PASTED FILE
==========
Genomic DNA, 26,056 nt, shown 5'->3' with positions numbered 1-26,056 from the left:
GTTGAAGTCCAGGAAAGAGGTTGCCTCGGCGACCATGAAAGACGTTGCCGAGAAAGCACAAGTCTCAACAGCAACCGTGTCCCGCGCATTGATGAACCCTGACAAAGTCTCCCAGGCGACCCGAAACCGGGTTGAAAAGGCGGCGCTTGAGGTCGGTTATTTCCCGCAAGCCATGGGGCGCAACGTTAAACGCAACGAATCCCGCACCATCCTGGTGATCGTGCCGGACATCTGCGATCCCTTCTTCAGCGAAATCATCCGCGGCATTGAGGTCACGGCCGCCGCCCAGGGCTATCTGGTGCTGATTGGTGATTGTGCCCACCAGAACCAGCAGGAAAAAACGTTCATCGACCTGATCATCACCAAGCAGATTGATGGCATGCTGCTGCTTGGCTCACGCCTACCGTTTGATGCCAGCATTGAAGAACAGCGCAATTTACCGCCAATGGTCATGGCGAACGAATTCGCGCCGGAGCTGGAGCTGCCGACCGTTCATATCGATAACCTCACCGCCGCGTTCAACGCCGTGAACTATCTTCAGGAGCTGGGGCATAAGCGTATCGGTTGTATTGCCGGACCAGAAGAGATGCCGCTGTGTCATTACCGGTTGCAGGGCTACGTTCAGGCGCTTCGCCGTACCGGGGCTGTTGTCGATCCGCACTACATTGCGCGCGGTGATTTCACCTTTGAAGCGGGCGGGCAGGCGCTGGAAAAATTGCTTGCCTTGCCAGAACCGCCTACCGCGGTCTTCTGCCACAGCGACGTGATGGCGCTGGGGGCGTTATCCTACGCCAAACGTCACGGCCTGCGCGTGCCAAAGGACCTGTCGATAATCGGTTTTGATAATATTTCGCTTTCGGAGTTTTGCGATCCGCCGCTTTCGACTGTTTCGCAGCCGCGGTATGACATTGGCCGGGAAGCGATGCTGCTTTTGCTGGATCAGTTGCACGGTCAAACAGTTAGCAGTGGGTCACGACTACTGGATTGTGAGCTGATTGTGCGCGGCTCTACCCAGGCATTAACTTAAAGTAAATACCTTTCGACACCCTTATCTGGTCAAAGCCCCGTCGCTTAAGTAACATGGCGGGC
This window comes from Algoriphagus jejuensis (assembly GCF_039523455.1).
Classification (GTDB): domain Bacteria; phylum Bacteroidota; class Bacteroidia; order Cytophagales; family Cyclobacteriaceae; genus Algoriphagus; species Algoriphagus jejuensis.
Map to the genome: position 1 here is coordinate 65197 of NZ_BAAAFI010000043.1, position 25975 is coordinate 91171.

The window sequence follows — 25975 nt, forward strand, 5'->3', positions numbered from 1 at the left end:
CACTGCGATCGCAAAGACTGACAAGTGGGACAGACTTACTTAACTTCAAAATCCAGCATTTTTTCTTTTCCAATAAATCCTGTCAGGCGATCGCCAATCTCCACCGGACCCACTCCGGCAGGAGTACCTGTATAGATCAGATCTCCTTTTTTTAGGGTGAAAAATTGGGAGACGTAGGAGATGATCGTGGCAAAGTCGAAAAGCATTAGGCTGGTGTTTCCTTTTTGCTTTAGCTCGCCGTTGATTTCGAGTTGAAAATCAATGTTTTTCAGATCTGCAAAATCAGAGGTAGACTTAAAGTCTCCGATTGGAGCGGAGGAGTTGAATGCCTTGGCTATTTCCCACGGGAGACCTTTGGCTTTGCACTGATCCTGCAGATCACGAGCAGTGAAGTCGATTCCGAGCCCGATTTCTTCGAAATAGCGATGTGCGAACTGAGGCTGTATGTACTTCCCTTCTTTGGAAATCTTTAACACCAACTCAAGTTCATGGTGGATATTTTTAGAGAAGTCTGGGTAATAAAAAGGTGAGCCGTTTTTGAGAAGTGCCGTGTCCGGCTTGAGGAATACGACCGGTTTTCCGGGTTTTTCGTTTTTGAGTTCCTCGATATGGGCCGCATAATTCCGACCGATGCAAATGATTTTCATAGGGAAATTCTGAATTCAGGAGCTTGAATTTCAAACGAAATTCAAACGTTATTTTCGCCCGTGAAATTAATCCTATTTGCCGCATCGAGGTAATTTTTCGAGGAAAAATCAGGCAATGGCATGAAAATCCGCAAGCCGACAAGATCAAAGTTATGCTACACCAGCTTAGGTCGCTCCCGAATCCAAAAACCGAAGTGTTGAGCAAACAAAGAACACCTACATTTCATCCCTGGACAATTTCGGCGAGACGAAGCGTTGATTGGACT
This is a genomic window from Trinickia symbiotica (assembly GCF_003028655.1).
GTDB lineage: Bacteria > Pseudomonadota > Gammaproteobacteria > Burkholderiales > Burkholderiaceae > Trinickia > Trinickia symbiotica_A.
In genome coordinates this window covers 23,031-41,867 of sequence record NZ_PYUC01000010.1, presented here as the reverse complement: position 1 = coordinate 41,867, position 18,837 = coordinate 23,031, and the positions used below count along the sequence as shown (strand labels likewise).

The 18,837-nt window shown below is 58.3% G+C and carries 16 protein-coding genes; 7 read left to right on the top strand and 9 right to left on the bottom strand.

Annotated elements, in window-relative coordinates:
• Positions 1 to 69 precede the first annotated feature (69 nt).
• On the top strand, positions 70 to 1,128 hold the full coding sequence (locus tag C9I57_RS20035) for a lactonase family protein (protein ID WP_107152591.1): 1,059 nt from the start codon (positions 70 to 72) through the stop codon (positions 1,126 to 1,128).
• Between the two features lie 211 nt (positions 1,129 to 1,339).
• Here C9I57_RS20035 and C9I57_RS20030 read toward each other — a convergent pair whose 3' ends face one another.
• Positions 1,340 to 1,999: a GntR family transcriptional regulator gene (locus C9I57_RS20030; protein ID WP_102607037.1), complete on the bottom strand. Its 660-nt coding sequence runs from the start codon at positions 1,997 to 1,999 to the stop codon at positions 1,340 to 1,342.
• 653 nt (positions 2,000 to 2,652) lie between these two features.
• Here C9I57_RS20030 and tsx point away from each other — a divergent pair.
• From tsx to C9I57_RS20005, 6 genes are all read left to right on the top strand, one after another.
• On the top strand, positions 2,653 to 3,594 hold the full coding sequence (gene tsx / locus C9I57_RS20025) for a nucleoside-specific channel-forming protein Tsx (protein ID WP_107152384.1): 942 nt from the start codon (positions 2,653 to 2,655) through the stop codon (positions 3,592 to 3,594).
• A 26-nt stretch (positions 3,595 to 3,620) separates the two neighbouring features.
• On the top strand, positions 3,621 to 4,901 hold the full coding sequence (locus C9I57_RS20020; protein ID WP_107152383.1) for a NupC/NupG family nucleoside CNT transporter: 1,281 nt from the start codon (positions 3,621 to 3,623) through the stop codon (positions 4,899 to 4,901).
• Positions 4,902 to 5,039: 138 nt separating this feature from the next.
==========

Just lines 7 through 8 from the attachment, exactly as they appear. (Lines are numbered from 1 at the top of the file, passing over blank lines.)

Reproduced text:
CACTGCGATCGCAAAGACTGACAAGTGGGACAGACTTACTTAACTTCAAAATCCAGCATTTTTTCTTTTCCAATAAATCCTGTCAGGCGATCGCCAATCTCCACCGGACCCACTCCGGCAGGAGTACCTGTATAGATCAGATCTCCTTTTTTTAGGGTGAAAAATTGGGAGACGTAGGAGATGATCGTGGCAAAGTCGAAAAGCATTAGGCTGGTGTTTCCTTTTTGCTTTAGCTCGCCGTTGATTTCGAGTTGAAAATCAATGTTTTTCAGATCTGCAAAATCAGAGGTAGACTTAAAGTCTCCGATTGGAGCGGAGGAGTTGAATGCCTTGGCTATTTCCCACGGGAGACCTTTGGCTTTGCACTGATCCTGCAGATCACGAGCAGTGAAGTCGATTCCGAGCCCGATTTCTTCGAAATAGCGATGTGCGAACTGAGGCTGTATGTACTTCCCTTCTTTGGAAATCTTTAACACCAACTCAAGTTCATGGTGGATATTTTTAGAGAAGTCTGGGTAATAAAAAGGTGAGCCGTTTTTGAGAAGTGCCGTGTCCGGCTTGAGGAATACGACCGGTTTTCCGGGTTTTTCGTTTTTGAGTTCCTCGATATGGGCCGCATAATTCCGACCGATGCAAATGATTTTCATAGGGAAATTCTGAATTCAGGAGCTTGAATTTCAAACGAAATTCAAACGTTATTTTCGCCCGTGAAATTAATCCTATTTGCCGCATCGAGGTAATTTTTCGAGGAAAAATCAGGCAATGGCATGAAAATCCGCAAGCCGACAAGATCAAAGTTATGCTACACCAGCTTAGGTCGCTCCCGAATCCAAAAACCGAAGTGTTGAGCAAACAAAGAACACCTACATTTCATCCCTGGACAATTTCGGCGAGACGAAGCGTTGATTGGACT
This is a genomic window from Trinickia symbiotica (assembly GCF_003028655.1).